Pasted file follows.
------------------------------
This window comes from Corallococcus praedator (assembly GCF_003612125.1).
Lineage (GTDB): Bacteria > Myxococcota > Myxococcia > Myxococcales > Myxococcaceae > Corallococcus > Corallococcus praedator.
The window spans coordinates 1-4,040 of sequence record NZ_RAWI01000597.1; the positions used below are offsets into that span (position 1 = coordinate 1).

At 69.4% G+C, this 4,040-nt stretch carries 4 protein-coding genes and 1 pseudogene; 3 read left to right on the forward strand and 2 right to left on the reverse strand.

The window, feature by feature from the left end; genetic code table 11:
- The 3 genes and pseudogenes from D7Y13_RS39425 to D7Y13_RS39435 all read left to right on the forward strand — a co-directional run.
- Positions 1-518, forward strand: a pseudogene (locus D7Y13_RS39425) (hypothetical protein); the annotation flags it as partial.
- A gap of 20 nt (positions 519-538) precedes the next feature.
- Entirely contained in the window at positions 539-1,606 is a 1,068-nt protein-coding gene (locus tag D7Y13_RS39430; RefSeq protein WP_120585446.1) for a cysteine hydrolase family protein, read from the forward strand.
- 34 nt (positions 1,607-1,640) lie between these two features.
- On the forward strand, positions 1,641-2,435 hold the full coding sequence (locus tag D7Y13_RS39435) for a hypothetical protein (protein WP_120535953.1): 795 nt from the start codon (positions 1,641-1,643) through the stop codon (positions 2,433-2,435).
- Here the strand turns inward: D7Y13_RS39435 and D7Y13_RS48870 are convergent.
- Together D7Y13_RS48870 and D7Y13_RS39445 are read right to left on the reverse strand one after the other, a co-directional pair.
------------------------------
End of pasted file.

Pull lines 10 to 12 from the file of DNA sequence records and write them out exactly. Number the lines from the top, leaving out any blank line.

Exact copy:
- 34 nt (positions 1,607-1,640) lie between these two features.
- On the forward strand, positions 1,641-2,435 hold the full coding sequence (locus tag D7Y13_RS39435) for a hypothetical protein (protein WP_120535953.1): 795 nt from the start codon (positions 1,641-1,643) through the stop codon (positions 2,433-2,435).
- Here the strand turns inward: D7Y13_RS39435 and D7Y13_RS48870 are convergent.